Since Pasqual Maragall made his famous 3% accusation against Convergència i Unió on February 24th 2005, the shadow of the illegal commissions has always lurked in the background and been a focus of suspicion. The raid by the Civil Guard on the CDC offices in Barcelona on Wednesday (October 21st 2015) in what is known as Operation Petrum has brought the issue back into the headlines.
Artur Mas has always claimed that he personally is innocent of the accusation and has defended the honesty and transparency of CDC at least since he took over leadership of the party in 2002-03.
In order to give some background to the controversy, I have loosely translated an article by Santiago Tarín entitled "La Història del 3%" published in La Vanguardia on Sunday 25th October 2015.
Below you'll find the video of the original exchange between Pasqual Maragall and Artur Mas in the Parliament of Catalonia followed by some conclusions of my own.
On February 24th 2005, in an an extraordinary session of the Parliament of Catalonia called because of the Carmel metro disaster, the then President of the Generalitat, Pasqual Maragall, began to speak and looking at the leader of the opposition, Artur Mas, spat out the words "you people have got a problem, and it's called 3%".
Maragall brought out into the open the suspicion that CiU were charging illegal commissions in return for public works contracts, which until that point had not been mentioned. The fact that Esquerra Republicana's campaign slogan in the previous elections had been "Mans Netes" (Clean Hands) suggests that the fact that there were corrupt practices in Catalan politics was common knowledge. For that reason, nobody had any doubts about what Maragall was referring to when spoke of the 3%.
Pasqual Maragall had spoken out once he had available to him the results of an audit in the Generalitat that had been presided by Jordi Pujol from 1980 to 2003. The document, published in 2004, starts with the odd statement "The purpose of this report isn't the detection of delinquent or fraudulent activities."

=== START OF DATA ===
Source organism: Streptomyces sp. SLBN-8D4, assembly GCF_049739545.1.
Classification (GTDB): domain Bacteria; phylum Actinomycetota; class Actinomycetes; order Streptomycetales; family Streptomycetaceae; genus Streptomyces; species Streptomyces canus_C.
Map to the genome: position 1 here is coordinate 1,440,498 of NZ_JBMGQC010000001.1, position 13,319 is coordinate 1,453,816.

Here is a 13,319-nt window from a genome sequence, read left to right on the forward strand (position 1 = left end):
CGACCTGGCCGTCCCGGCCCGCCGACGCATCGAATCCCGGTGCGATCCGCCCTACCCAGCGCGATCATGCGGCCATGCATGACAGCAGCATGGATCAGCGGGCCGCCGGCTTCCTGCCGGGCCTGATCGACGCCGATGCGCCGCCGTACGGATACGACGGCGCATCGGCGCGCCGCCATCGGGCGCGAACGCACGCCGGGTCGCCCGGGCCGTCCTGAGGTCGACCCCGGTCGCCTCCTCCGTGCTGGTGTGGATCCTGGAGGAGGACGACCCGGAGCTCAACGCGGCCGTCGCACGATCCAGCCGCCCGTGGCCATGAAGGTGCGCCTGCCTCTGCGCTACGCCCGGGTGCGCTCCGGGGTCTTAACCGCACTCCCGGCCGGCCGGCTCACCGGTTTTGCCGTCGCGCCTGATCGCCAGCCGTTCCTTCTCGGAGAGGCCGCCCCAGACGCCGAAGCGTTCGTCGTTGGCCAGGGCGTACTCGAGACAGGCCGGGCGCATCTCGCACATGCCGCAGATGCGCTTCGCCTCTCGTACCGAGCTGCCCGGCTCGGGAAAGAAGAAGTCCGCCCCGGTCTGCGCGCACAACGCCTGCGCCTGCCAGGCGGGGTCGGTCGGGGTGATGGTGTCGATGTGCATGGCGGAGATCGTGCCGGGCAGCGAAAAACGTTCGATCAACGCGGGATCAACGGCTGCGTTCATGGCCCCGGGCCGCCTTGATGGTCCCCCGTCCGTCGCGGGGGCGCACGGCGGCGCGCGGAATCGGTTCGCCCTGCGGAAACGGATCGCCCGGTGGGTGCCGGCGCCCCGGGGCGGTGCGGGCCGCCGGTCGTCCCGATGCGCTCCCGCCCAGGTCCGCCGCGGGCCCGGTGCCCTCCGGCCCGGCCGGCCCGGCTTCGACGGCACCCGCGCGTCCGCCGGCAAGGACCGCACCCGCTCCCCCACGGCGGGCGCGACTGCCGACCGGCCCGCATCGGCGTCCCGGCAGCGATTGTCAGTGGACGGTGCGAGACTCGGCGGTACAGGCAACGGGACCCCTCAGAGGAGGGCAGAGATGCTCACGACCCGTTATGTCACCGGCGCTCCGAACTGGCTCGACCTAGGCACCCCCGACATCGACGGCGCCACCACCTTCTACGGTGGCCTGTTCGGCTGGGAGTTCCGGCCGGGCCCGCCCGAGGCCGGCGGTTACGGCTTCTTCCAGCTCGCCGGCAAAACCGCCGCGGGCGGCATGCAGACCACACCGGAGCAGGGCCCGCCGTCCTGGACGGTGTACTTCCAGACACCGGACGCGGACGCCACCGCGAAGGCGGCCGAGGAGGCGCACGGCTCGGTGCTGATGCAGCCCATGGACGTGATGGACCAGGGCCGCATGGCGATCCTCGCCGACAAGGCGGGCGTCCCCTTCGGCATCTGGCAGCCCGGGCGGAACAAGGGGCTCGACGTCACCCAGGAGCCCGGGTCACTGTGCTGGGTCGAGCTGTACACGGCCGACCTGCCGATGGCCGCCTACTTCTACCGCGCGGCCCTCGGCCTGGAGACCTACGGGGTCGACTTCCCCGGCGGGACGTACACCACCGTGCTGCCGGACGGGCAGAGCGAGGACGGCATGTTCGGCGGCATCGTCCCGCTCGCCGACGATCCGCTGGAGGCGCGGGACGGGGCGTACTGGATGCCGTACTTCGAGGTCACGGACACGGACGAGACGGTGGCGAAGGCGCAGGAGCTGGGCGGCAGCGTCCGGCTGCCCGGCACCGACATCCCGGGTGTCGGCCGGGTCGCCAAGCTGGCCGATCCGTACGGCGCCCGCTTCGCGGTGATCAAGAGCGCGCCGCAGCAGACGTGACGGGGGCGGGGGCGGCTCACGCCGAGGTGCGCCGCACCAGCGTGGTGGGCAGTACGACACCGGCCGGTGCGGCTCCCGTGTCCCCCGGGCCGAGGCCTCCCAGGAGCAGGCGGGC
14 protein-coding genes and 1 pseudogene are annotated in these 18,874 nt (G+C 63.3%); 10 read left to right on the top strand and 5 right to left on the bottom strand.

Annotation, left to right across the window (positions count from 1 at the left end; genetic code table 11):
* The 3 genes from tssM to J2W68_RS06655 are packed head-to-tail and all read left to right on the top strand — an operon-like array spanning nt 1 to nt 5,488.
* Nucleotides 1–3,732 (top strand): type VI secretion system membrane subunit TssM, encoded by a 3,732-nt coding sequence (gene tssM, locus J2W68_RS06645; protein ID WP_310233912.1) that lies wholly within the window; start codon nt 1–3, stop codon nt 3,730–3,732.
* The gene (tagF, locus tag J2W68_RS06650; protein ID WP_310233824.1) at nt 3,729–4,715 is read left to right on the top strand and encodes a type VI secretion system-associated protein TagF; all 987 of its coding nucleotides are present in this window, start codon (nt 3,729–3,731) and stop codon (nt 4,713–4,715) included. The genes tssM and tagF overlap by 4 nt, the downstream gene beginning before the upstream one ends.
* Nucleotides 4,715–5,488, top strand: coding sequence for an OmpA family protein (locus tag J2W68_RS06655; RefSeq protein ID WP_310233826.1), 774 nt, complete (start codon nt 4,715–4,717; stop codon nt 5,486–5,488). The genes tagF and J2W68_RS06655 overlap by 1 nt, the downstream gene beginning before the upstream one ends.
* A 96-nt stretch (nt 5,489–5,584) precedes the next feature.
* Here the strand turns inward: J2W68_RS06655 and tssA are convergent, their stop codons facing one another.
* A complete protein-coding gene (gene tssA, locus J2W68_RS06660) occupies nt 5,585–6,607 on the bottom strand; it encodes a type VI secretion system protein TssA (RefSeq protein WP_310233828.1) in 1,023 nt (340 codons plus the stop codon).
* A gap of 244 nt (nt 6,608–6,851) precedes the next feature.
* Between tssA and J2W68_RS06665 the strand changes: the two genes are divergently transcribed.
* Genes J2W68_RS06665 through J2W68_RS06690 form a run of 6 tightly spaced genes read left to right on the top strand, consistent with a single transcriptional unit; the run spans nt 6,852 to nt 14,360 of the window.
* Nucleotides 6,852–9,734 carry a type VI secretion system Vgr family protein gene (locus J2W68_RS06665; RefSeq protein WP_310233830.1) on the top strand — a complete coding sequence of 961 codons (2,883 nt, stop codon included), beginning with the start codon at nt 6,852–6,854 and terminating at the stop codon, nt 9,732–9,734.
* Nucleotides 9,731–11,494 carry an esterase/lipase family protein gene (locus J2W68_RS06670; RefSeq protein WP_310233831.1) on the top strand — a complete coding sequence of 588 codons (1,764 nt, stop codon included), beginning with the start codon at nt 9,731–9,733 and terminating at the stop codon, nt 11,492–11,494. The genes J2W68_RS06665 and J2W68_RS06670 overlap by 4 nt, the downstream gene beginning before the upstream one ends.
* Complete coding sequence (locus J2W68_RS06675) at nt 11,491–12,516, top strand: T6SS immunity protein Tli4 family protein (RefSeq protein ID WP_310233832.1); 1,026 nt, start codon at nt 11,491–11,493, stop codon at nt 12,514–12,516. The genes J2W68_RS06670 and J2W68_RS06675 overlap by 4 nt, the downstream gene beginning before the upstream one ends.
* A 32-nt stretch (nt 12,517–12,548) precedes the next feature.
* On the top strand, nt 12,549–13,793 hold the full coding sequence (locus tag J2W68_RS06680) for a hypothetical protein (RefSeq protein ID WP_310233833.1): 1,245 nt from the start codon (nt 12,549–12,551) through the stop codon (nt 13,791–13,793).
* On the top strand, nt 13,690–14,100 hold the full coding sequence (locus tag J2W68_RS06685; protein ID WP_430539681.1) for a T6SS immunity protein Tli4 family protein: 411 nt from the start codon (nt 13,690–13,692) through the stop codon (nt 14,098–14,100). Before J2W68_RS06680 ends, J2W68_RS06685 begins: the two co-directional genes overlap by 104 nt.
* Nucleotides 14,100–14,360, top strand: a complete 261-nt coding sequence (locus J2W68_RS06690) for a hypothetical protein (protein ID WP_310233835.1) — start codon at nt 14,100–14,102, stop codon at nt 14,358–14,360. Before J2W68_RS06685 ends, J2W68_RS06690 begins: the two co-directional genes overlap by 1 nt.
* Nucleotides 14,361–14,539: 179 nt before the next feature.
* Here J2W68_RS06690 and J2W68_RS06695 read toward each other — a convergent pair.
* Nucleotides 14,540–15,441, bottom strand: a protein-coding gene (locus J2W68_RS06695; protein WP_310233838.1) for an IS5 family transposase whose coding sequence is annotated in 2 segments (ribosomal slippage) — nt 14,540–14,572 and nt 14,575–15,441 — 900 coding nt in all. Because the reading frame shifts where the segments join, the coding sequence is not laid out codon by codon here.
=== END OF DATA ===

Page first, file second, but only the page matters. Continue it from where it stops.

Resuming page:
However, it went on to stress the importance of separating political and administrative systems so that there was "a dividing line between decision-making structures and administrative structures". In the conclusion the report mentions the impenetrability and arbitrary nature of the administration, the random and abusive allocation of contracts as well as the employment of family members and friends. However, the audit report was never taken to court.
The day after Maragall's claims in Parliament, the then chief public prosecutor, José Maria Mena, gave orders to open an investigation into the 3%. Businessman José Luis Salguero made accusations that he'd been asked for money in return for the concession of a public works contract. The central character in the accusation was Josep Maria Penin, a distant relative of Felip Puig, and it mainly involved Adigsa, the public company that administered the Generalitat's public social housing programme and at the time depended on the Public Works department, directed by Felip Puig, and later was run by the Environment department under the Tripartit.